[JURIST] Reported incidents of anti-Muslim bias, harassment, discrimination and violence in the US increased by 29.6 percent in 2005, the Council on American-Islamic Relations (CAIR) [advocacy website], the largest US Muslim civil liberties group, announced Monday. A new CAIR report [text, PDF; executive summary] entitled "The Struggle for Equality," indicates a jump [press release] from 1,522 cases of anti-Muslim bias in 2004 to 1,972 cases in 2005. CAIR attributes [Washington Post report] the jump to "a rise in anti-Muslim rhetoric fed by the Internet and also on talk radio" that has led to the dissemination of "negative, bigoted comments about Islam," according to CAIR spokesperson Ibrahim Hooper. The report also shows an increase in hate crimes complaints by Muslims from 93 in 2003 to 141 in 2004 and 153 in 2005.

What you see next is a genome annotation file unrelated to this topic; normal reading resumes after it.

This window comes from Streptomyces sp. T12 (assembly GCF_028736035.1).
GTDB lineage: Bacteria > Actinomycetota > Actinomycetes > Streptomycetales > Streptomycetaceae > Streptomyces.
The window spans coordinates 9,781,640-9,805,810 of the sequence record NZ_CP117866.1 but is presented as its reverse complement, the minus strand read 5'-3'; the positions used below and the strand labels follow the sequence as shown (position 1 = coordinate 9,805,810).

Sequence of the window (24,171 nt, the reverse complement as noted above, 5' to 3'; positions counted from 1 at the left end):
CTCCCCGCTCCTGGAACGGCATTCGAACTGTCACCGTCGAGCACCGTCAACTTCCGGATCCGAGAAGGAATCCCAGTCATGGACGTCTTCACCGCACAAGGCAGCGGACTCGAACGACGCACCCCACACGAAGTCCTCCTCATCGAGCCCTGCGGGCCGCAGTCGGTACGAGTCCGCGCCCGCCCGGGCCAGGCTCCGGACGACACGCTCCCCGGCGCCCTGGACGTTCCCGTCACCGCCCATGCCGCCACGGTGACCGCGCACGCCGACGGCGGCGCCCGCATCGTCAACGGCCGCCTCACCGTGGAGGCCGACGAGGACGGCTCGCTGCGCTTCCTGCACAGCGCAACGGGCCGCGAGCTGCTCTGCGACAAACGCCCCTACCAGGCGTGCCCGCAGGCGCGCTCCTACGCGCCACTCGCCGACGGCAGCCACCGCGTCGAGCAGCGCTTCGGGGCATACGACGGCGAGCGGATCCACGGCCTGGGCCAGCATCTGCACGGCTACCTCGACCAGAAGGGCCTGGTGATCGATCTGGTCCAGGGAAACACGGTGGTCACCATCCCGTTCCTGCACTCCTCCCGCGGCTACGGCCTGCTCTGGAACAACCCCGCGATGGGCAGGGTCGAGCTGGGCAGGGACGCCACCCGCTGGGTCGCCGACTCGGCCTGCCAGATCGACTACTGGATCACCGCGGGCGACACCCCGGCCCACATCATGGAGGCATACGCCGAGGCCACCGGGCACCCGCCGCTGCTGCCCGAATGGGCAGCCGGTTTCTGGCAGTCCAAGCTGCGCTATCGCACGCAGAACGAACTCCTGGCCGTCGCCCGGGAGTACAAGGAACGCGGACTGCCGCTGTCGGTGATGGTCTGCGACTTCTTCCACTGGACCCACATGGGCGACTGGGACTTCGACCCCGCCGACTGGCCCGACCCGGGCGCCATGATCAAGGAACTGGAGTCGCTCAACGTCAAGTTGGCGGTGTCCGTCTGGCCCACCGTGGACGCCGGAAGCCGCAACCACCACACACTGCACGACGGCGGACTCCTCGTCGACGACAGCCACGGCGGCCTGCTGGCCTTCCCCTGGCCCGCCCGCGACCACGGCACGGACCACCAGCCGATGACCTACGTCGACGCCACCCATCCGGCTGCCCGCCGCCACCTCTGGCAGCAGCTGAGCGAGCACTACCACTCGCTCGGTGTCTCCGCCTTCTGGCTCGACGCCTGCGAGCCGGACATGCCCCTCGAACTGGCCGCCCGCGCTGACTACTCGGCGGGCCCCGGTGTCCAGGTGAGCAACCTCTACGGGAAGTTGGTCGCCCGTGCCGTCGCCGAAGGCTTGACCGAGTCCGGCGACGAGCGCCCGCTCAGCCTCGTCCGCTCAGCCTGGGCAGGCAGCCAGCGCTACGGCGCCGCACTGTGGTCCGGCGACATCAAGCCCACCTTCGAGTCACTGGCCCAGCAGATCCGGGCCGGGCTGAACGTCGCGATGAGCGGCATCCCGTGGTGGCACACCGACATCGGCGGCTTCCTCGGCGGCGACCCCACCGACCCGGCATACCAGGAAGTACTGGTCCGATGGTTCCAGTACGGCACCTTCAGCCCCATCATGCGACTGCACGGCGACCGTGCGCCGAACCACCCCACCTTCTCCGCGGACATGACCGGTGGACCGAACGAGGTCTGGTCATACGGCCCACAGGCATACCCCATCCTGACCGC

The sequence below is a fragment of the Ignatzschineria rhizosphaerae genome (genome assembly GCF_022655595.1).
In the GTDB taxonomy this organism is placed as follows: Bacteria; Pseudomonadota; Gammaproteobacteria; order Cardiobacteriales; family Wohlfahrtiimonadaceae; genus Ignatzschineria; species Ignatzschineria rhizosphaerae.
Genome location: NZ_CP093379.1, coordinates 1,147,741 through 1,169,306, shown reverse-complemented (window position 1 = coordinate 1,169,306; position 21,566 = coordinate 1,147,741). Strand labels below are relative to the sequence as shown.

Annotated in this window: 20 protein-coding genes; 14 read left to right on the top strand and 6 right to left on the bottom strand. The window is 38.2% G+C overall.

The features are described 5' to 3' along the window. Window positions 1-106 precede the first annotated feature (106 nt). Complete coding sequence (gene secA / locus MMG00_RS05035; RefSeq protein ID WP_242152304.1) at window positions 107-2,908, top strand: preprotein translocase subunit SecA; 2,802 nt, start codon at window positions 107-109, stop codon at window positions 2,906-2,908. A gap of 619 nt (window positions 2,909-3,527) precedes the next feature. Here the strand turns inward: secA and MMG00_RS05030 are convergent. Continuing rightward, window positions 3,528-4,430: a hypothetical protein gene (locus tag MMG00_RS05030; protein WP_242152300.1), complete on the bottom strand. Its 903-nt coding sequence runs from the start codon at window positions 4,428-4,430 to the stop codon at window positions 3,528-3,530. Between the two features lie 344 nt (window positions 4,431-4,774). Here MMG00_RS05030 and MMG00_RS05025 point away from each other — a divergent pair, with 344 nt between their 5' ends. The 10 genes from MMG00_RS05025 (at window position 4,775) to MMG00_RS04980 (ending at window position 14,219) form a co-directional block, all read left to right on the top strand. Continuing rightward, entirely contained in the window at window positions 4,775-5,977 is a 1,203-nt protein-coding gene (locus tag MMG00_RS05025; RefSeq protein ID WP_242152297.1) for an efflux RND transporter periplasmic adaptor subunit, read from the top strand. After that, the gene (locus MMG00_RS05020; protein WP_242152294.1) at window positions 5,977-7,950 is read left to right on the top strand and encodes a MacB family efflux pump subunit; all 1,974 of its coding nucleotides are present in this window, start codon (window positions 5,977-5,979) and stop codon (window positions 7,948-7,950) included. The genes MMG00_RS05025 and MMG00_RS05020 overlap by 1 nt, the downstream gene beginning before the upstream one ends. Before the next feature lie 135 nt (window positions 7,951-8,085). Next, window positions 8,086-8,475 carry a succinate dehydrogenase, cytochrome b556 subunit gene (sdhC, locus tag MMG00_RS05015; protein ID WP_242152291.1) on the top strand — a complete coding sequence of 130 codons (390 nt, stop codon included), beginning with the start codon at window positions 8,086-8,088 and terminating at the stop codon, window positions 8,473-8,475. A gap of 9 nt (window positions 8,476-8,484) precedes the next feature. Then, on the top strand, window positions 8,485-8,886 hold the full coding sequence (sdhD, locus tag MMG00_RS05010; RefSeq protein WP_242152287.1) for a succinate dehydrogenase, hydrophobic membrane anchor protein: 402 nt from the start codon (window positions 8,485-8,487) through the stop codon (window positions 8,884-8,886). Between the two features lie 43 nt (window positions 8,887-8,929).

The report calls for increased awareness of anti-Muslim sentiment by law enforcement and Americans in general:
[I]t is apparent that post-9/11 backlash against Muslims, Arabs and South Asians continues to be a societal problem which needs to be redressed accordingly. In addition, with the recent renewal of most of the controversial provisions of the infamous USA PATRIOT Act, it is imperative for our society to ensure that all Americans are treated equally under the law. It is also essential for federal law enforcement agencies to continue to vigorously investigate and prosecute anti-Muslim hate crimes. Just as anti-Semitic and anti-African American hate crimes are rightfully prosecuted to fruition, it is equally imperative that hate crimes based on racist motivations against American Muslims, Arab Americans and South Asians be as forcefully prosecuted.CAIR began releasing the annual report in 1995 following that year's bombing of a government complex in Oklahoma City [Wikipedia backgrounder]. The reported cases mostly contain due process complaints such as racial profiling, followed by denial of religious freedom and employment discrimination, but do not include over 300 complaints that CAIR deemed illegitimate. AP has more.